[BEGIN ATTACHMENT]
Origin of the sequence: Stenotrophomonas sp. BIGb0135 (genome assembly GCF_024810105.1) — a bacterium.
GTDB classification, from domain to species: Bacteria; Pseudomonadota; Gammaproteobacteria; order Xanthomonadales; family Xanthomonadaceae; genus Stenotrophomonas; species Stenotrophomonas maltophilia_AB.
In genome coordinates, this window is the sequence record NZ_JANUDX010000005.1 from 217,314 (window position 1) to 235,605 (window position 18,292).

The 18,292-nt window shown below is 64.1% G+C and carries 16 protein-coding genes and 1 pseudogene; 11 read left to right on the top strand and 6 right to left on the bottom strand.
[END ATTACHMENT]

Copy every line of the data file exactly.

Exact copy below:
Origin of the sequence: Stenotrophomonas sp. BIGb0135 (genome assembly GCF_024810105.1) — a bacterium.
GTDB classification, from domain to species: Bacteria; Pseudomonadota; Gammaproteobacteria; order Xanthomonadales; family Xanthomonadaceae; genus Stenotrophomonas; species Stenotrophomonas maltophilia_AB.
In genome coordinates, this window is the sequence record NZ_JANUDX010000005.1 from 217,314 (window position 1) to 235,605 (window position 18,292).

The 18,292-nt window shown below is 64.1% G+C and carries 16 protein-coding genes and 1 pseudogene; 11 read left to right on the top strand and 6 right to left on the bottom strand.